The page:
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Fluid economies, fluid identities: women, water and work, 1750-1914

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TitleInfo
Title
Fluid economies, fluid identities: women, water and work, 1750-1914
Name (type = personal)
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Booth
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Maria
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1986
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Maria Booth
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author
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Koven
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Seth
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Seth Koven
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chair
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DeVun
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Leah
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Leah DeVun
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Advisory Committee
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co-chair
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Davis
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Belinda
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Belinda Davis
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Advisory Committee
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internal member
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Valenze
NamePart (type = given)
Deborah
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Deborah Valenze
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Advisory Committee
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outside member
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Rutgers University
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degree grantor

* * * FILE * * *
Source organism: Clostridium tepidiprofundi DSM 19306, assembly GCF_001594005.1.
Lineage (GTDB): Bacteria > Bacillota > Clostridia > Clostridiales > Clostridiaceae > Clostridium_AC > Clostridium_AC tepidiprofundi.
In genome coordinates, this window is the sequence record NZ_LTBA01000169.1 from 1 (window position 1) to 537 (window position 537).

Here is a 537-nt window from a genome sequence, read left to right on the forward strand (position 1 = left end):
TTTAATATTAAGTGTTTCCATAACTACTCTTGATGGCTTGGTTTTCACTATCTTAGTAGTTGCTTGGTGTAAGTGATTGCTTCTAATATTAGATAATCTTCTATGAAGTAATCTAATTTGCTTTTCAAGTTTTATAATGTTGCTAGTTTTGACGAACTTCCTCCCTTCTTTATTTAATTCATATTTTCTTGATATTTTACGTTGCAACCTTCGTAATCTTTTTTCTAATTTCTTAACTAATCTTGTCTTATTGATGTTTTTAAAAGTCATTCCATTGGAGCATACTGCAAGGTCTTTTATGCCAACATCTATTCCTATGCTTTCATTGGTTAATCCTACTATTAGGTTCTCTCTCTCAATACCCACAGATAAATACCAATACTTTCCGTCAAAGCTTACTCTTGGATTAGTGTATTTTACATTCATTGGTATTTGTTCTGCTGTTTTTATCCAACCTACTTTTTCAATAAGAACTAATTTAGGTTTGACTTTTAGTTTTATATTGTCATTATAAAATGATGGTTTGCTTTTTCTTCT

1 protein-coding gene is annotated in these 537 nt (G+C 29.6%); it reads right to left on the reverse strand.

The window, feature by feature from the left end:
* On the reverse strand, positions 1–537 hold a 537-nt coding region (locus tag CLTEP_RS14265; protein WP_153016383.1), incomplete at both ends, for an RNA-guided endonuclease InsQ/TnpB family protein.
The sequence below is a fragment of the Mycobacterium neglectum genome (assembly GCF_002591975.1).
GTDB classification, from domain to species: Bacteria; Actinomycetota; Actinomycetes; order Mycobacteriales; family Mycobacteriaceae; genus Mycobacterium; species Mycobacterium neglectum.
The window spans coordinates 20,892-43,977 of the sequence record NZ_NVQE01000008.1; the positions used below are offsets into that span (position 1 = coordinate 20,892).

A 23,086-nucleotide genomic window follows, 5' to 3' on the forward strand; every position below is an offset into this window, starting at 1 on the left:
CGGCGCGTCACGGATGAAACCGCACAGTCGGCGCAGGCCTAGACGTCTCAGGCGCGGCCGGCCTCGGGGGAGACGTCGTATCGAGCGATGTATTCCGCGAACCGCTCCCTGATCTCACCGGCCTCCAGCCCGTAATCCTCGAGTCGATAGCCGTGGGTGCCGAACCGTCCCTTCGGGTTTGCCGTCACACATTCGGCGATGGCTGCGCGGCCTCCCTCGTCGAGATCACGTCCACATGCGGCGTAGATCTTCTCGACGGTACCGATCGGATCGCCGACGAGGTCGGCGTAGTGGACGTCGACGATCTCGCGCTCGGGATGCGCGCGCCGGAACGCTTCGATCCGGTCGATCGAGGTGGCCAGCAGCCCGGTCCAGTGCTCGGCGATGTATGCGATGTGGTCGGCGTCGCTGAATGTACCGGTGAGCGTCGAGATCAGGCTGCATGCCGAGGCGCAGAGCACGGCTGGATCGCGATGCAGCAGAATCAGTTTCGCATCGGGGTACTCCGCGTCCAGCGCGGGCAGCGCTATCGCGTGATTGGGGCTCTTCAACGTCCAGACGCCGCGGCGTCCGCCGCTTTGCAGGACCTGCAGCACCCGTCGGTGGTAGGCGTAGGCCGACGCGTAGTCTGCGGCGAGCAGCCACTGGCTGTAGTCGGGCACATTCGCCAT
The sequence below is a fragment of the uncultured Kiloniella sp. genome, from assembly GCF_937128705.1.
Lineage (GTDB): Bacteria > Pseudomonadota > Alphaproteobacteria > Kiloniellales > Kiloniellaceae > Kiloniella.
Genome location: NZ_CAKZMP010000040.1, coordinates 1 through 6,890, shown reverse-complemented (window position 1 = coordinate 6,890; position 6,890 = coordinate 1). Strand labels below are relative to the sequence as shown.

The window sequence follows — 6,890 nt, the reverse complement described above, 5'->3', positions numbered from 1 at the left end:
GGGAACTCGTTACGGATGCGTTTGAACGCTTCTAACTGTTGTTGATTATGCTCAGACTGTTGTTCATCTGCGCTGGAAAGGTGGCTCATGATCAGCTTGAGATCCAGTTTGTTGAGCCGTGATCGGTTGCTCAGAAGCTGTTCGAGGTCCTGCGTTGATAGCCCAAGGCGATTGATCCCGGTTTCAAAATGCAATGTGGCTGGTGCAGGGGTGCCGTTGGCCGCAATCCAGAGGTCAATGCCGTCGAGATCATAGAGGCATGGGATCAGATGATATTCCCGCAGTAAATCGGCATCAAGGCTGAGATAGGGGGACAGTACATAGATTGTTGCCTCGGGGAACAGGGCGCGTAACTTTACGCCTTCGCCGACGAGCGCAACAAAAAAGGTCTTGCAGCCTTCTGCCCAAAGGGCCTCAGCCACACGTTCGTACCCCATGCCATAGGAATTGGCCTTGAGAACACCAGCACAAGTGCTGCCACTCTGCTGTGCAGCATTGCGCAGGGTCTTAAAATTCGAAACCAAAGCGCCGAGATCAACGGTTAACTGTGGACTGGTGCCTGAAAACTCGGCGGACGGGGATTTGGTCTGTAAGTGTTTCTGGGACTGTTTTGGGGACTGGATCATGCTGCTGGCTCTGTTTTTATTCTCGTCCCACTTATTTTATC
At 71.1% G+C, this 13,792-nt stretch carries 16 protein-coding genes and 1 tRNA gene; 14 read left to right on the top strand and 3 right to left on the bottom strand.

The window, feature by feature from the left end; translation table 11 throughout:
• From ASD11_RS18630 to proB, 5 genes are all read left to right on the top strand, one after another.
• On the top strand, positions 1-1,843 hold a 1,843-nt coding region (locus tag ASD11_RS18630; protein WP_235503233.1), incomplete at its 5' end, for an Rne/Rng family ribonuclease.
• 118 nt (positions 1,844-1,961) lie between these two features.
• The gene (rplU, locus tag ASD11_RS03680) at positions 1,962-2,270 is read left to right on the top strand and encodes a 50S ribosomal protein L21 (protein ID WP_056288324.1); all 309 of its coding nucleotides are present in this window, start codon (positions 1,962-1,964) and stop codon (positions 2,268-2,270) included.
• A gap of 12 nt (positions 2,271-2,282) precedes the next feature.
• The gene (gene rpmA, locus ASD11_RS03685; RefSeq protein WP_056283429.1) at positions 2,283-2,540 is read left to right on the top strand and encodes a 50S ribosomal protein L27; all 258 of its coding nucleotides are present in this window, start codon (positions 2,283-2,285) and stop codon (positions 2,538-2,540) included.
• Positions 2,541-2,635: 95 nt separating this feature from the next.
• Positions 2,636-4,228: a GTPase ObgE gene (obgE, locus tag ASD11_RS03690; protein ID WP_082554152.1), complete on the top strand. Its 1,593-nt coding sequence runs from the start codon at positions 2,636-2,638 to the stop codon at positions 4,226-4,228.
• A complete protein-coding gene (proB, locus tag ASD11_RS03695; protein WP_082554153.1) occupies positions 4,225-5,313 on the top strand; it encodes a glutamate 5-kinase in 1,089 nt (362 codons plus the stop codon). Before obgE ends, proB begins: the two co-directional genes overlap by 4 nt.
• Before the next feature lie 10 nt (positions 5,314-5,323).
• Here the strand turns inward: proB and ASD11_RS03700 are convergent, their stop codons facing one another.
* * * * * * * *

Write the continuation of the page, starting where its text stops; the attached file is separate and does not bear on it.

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School of Graduate Studies
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school
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theses
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2020
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2020-10
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English
Abstract
This dissertation, “Fluid Economies, Fluid Identities: Gender, Water and Work in Britain, 1750 – 1918,” brings together a social and economic history of women in the fishing industry, with an inquiry into scientific and popular discourses and understandings of sex, gender, and species. Women fish sellers are largely absent from histories of gendered labor and capitalism, yet they literally carried one of Britain’s most historically significant economies on their backs. They were at once a reminder of Britain’s longstanding dependence on the economies of the sea and an indicator of the startling potential of an economy significantly controlled by women, particularly along the eastern coastline of Scotland and England. In a period obsessed with the confines of categorization, fishwives themselves, and contemporary representations of them, dangerously transgressed and crossed borders.

“Fluid Economies, Fluid Identities” reconstructs the socio-economic world and everyday lives of women who worked in Britain's fishing industry from the mideighteenth century through to the start of WWI. Fishwives used both the family economy and capitalism to their advantage, enacting a substantial amount of control within their local sea-based microeconomies. Fishwives also carried with them multiple discursive meanings. Contemporaries constructed identities for women in the fisheries industrybased on taxonomies gleaned from the annals of natural history. Environment –specifically that of the sea and shore – shaped how contemporaries discussed, identified, and interacted with the women who drew their livelihoods from its depths. The women’s supposed affinity with the fish they sold led to contemporary concern over the “fishiness” – or strangeness – of both their gender and sexuality. The conflation of female flesh with fish both produced and disturbed the boundaries between human and animal, female and male, and natural and unnatural in ethnographic accounts, legal cases, and popular visual culture. By tracing the figure of fishwives in British and French satirical prints in the lateeighteenth and early-nineteenth centuries, this dissertation demonstrates how the fluidity of fishwives’ identity seeped into the realm of the political as well.